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Third time’s a charm, a chaplain's journey

Chaplain (Lt. Col.) Donnette Boyd reads a Bible Aug. 18, 2014, in the pews of the base chapel at Aviano Air Base, Italy. Boyd commissioned into the military in 1987 with no initial intentions of becoming a chaplain. After her experience with three spiritual calls, becoming a chaplain became clear in her future in the Air Force. Boyd is now a 31st Fighter Wing chaplain.  (U.S. Air Force photo/Airman 1st Class Deana Heitzman)

Chaplain (Lt. Col.) Donnette Boyd reads a Bible Aug. 18, 2014, in the pews of the base chapel at Aviano Air Base, Italy. Boyd commissioned into the military in 1987 with no initial intentions of becoming a chaplain. After her experience with three spiritual calls, becoming a chaplain became clear in her future in the Air Force. Boyd is now a 31st Fighter Wing chaplain. (U.S. Air Force photo/Airman 1st Class Deana Heitzman)

Chaplain (Lt. Col.) Donnette Boyd wears the patch of a Christian cross on her uniform to identify her as a chaplain Aug. 18, 2014, at Aviano Air Base, Italy. During her upbringing, religion and church were not a part of her daily life; however, she became a strong believer after discovering how to pray on her own. Boyd is now a 31st Fighter Wing chaplain. (U.S. Air Force photo/Airman 1st Class Deana Heitzman)

Chaplain (Lt. Col.) Donnette Boyd wears the patch of a Christian cross on her uniform to identify her as a chaplain Aug. 18, 2014, at Aviano Air Base, Italy. During her upbringing, religion and church were not a part of her daily life; however, she became a strong believer after discovering how to pray on her own. Boyd is now a 31st Fighter Wing chaplain. (U.S. Air Force photo/Airman 1st Class Deana Heitzman)

AVIANO AIR BASE, Italy (AFNS) -- "I had to preach in body armor while everyone was told to stay low, but instead of staying low, I chose to stand and preach because I said to myself, 'If something struck me right now, I know I was doing what I was called to do,'" said Chaplain (Lt. Col.) Donnette Boyd, a 31st Fighter Wing chaplain, talking about a deployment to Iraq.

After stumbling into a ROTC class during college, Boyd would soon discover her calling to become an Air Force chaplain through a love of military history, which would lead her to enroll and commission into the Air Force in 1987.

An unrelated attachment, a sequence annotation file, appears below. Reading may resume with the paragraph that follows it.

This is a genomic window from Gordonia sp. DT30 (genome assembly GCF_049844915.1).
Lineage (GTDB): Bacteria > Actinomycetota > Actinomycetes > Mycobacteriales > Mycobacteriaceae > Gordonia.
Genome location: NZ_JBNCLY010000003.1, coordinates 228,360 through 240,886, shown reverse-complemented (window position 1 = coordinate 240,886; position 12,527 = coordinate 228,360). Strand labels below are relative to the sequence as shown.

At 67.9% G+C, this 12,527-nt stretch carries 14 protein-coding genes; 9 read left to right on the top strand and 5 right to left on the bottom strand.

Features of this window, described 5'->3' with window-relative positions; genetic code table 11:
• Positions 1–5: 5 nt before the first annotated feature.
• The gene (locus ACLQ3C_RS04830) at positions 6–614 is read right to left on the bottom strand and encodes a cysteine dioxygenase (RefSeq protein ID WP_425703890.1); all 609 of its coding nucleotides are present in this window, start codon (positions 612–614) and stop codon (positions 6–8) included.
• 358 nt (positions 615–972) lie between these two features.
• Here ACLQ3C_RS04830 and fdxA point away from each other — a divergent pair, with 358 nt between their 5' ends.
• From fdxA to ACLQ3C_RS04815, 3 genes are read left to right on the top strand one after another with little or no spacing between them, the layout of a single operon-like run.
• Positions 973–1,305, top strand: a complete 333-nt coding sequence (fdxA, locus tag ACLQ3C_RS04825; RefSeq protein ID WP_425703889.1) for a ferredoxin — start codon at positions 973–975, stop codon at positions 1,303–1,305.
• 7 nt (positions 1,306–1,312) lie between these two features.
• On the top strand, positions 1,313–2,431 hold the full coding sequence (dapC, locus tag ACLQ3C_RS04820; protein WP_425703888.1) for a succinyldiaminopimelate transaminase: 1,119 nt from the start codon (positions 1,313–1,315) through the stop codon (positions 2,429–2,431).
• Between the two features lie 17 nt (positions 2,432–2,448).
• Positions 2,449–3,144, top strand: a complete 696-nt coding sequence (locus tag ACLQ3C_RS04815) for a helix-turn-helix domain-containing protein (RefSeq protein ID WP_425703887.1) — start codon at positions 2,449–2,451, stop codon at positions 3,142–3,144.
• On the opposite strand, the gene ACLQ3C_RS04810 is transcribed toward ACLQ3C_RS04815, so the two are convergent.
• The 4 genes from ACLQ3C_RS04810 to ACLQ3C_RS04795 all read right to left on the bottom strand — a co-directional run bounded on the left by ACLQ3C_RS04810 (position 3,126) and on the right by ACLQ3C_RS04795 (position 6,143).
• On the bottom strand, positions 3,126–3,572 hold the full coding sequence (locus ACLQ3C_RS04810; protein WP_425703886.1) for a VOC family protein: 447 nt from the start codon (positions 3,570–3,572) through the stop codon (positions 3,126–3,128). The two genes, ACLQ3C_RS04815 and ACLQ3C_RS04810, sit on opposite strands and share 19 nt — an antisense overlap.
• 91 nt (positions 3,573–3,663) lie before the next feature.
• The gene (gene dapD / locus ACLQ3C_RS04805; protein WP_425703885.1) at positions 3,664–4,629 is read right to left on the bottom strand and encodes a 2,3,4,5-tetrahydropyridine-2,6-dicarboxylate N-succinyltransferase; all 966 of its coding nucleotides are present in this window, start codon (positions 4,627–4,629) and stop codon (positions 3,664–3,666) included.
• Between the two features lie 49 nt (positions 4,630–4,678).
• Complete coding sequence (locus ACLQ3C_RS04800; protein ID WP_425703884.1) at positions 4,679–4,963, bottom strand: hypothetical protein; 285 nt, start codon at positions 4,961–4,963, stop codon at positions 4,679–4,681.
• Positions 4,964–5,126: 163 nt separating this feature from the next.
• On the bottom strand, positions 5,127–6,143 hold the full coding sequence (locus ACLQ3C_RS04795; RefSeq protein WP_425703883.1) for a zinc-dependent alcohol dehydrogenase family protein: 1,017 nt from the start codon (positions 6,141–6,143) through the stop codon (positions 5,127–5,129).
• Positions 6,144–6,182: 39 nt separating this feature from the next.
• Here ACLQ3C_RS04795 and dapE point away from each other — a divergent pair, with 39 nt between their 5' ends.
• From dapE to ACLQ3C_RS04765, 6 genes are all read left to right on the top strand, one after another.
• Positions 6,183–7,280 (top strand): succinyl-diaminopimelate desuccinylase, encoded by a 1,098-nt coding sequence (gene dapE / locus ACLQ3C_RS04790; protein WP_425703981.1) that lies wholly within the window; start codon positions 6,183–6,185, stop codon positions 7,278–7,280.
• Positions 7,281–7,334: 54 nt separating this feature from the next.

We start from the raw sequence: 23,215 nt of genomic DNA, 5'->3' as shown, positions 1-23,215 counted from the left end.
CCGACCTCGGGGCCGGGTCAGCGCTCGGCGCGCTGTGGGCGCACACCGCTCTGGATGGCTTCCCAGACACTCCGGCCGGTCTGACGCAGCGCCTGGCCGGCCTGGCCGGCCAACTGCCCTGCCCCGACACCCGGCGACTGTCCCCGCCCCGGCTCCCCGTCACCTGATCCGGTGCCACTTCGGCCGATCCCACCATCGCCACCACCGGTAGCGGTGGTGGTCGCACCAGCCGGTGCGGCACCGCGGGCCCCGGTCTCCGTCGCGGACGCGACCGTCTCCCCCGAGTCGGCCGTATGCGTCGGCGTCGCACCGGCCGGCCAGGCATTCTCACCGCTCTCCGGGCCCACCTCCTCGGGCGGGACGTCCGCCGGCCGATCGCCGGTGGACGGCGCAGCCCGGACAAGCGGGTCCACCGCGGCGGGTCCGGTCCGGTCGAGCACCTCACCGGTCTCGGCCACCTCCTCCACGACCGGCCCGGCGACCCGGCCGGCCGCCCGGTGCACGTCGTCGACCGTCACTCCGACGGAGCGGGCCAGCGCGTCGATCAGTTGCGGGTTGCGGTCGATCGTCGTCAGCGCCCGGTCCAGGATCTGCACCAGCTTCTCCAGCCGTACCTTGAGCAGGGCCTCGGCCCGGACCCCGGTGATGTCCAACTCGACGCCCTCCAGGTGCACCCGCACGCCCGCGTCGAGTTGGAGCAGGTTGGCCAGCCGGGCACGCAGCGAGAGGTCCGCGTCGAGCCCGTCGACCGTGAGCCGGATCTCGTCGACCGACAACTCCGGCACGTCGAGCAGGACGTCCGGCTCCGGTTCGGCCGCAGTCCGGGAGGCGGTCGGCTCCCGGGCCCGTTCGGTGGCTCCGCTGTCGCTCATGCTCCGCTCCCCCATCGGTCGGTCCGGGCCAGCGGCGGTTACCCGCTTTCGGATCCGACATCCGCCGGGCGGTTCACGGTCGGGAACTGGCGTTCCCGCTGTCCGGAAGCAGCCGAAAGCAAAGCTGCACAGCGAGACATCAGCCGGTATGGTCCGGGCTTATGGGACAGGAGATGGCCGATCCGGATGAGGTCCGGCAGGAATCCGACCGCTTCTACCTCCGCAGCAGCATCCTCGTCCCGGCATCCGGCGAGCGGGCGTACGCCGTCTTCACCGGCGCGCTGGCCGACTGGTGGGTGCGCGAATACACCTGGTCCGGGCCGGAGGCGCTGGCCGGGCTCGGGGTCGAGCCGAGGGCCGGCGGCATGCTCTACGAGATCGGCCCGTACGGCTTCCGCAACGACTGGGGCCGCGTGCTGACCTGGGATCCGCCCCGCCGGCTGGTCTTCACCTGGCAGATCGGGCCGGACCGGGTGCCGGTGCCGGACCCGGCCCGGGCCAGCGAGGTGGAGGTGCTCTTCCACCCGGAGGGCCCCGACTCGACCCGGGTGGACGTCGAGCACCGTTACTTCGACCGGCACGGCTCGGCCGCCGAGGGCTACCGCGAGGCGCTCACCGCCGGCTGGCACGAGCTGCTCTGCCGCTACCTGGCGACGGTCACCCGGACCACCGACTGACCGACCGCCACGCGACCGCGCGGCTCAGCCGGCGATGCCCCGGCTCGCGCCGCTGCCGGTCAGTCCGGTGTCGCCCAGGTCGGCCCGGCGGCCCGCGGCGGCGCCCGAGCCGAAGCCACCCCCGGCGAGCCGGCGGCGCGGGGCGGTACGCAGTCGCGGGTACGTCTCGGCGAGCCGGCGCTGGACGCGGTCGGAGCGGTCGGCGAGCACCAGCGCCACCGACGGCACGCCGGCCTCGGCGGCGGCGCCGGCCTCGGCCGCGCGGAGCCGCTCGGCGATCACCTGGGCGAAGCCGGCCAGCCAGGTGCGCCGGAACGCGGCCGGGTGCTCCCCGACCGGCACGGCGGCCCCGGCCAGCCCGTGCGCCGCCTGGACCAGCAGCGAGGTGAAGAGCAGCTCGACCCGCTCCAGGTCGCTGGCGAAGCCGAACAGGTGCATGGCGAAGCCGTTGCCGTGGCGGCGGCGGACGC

During her upbringing, religion and church were not a part of her daily life; however, she became a strong believer after discovering how to pray on her own. Throughout college and her first few duty stations, she was still skeptical about religion.

"I grew up in a drug-infested, gang-infested neighborhood and one day I discovered the power of prayer," Boyd said. "The gangs didn't beat me up, I never got into drugs and I honestly believe God was the one who rescued me throughout every situation."

When Boyd was 26, she said she was given a choice.

"One day, I kept hearing the voice of God in my head," the chaplain said. "I approached a 'Y' in the road of my life and was given the choice to serve him completely and keep my hand of protection from God, or live the life I was living. That day, I chose to serve him completely."

This was the first of three calls Boyd experienced during her road to chaplaincy.

Boyd explains the first calling when she was uncertain about how becoming a Christian would interfere with her social life and her ability to have fun.

"I didn't think you could have fun and be a Christian,” she said. “I judged Christianity based off what I saw in other Christians. Looking back on my experiences, I have a lot more fun now than before."

Two years later, while Boyd was stationed at Ramstein Air Base, Germany, she had her second calling.

"My second calling was into ministry," Boyd explained. "I kept having these vivid dreams about preaching, but no direction. My first thoughts were that I was nervous, scared and I am very shy in front of crowds. But then I thought, ‘Do I worry about man or do I listen to God?’"

Boyd explained how she was determined to get a clear answer on what she needed to do, and if it wasn't right in front of her, she wasn't going to pursue it. She opened her Bible, opened it to a random page, and the verse she read had the word "minister" and she took that as a clear sign of confirmation.

Boyd then took her next step and began filling in teaching Bible study at a local church in Kaiserslautern, Germany, six months later, she received her final call to becoming a chaplain.

"I remember one night I was praying, by myself, and said 'Lord, someday I want to become a full-time minister, I don't know how, but I do,'” Boyd said. "I love serving in the Air Force but I also wanted to do ministry and I did not know how I to do both.

"'You should become a chaplain,' my husband said two days after I asked the Lord how I could become a full-time minister. He explained to me how I already preached, counseled people and gave out Bibles and did the job chaplains do, and I knew that was what I needed to do."

Four years later, Boyd returned to the Air Force as a chaplain and knew this was her calling.

Boyd comes to Aviano Air Base, Italy after serving various chaplain duties at eight different locations, including two deployed locations. Her position as the wing chaplain features her leading the chapel staff and is responsible for the wing commanders spiritual fitness program for Airmen and families.

Boyd plans to expand the family outreach ministry and to improve off base religious relationships and accommodations.

"For me, religion means one word--relationships," Boyd said. "Religion is about our relationship with God and how it should reflect on our relationship with others. We can't say we love God and don't love our fellow man.

"Looking back, I cannot imagine doing anything else. I can see that this is the path God put me on a long time ago."

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